‘Retire and rehire’ is criticized by Maine politicians

Superintendent Eric Haley, who serves the Waterville, Vassalboro, and Winslow school districts, retired last Friday, October 27 and is primed to be rehired later next month on November 27. This move will allow the 63 year old to begin collecting his pension early while still receiving a yearly salary. Many have criticized his decision, even Maine state governor Paul LePage, who revealed his negative sentiments on the matter in a phone interview with Central Maine.

“Shame on the city of Waterville for letting that happen,” LePage said over the phone to Central Maine, who has been critical of this practice ever since he held the position of Waterville mayor from 2003-2011.

Haley, on the other hand, sees this as the only option for his family’s financial future, which he discussed in a phone interview with Central Maine.

“It’s just a financial decision to start drawing my retirement now instead of later,” Haley said in the interview with Central Maine. “I don’t know when I’m going to stop working. I like it too much.”

He later revealed that he is not at all surprised by LePage’s reaction.

“If I retired from the superintendency and I was going to be in charge of Walmart, for instance, nobody would raise an eyebrow,” Haley said to Central Maine. “But because I’m going back to the same position, it seems to infuriate people.”

This practice has been criticized by politicians like LePage as “double dipping”, wherein teachers and/or district employees supposedly receive more money from the state than they supposedly had earned. However, Executive Director of the Maine School Management Association Steve Bailey clarified in an interview with Central Maine that this is simply not the case.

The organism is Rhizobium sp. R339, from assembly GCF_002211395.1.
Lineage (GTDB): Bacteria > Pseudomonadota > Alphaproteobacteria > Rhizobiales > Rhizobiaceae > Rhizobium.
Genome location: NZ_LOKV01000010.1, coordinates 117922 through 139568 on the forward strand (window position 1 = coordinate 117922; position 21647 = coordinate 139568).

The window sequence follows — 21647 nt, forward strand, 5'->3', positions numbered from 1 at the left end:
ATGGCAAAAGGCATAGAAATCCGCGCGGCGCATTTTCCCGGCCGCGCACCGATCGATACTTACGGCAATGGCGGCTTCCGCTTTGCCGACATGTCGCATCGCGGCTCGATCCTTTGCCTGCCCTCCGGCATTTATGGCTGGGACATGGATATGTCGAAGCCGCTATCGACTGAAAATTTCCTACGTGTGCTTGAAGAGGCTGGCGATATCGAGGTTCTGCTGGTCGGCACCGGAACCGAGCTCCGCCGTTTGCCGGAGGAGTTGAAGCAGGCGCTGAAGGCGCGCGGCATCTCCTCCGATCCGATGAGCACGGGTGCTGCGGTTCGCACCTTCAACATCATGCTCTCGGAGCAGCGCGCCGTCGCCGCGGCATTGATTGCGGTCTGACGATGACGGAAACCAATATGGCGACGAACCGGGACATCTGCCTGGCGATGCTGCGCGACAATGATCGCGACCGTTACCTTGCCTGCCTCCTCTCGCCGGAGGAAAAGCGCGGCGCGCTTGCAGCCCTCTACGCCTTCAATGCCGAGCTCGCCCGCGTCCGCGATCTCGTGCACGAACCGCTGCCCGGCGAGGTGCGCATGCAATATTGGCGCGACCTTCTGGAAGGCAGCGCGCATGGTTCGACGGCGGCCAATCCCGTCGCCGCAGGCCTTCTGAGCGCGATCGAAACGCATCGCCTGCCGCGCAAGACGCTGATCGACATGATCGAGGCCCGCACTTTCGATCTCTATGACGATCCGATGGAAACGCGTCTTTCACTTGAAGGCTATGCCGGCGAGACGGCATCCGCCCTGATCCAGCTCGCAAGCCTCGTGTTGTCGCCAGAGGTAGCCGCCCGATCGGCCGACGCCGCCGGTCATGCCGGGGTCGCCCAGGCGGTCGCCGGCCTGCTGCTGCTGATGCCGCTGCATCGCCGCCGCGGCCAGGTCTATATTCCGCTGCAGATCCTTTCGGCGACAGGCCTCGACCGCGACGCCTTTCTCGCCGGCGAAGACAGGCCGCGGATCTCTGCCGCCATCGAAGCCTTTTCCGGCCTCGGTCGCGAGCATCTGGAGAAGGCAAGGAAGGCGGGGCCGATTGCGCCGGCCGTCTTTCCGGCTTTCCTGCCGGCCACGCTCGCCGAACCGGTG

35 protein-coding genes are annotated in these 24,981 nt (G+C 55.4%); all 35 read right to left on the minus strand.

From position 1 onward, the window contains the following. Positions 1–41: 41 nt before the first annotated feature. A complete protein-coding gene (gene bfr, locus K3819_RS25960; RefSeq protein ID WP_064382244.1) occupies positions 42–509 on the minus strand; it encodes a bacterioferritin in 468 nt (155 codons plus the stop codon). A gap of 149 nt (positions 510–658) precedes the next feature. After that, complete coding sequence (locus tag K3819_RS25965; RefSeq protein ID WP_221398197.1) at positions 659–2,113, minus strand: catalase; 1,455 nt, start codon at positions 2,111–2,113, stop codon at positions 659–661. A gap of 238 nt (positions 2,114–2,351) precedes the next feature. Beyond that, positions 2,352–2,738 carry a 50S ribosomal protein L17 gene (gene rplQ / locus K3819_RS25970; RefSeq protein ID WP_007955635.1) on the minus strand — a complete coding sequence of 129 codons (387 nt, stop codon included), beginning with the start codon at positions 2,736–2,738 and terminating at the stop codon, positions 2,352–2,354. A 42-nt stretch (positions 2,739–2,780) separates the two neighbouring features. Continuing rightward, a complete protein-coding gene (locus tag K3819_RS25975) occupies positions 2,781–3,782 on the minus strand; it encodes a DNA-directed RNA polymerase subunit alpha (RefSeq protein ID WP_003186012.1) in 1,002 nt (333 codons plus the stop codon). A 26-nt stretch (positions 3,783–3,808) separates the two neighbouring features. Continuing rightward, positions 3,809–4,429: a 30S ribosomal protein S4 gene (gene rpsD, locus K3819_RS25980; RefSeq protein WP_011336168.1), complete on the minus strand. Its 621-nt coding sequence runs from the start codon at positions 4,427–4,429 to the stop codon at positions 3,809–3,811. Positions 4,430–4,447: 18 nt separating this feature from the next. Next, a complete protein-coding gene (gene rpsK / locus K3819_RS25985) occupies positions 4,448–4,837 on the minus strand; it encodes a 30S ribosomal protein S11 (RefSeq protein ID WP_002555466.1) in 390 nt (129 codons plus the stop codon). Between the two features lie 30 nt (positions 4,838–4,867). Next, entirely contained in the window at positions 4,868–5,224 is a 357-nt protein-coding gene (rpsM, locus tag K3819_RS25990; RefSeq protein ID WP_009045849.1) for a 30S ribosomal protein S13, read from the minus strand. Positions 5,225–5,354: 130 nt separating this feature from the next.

“It’s not like he’s being paid twice for the same job,” Bailey said to Central Maine, explaining that employees of the district earn their pension based on the years that they have taught before retirement. Haley, in fact, will receive a lower pension than he would if he waited to retire later on.

Nevertheless, LePage stands by his critiques of the practice, and discourages Maine school employees from following Haley’s lead.

“Welcome to government in Maine,” LePage said in an interview with Central Maine. “This is really bad stuff, and teachers can do it, too.”

Meanwhile,Waterville Mayor Nick Isgro’s opinions on the matter are much less strong than that of LePage, he revealed in an interview with Central Maine.

“This is the first I’ve heard about it, and I’m looking forward to hearing more,” Isgro said to Central Maine. “I think it’s unfortunate I’m finding this out from a news reporter and not from the school board or superintendent.”

With or without the approval of Maine state politicians, Waterville superintendent Haley will return to his position on Nov 27.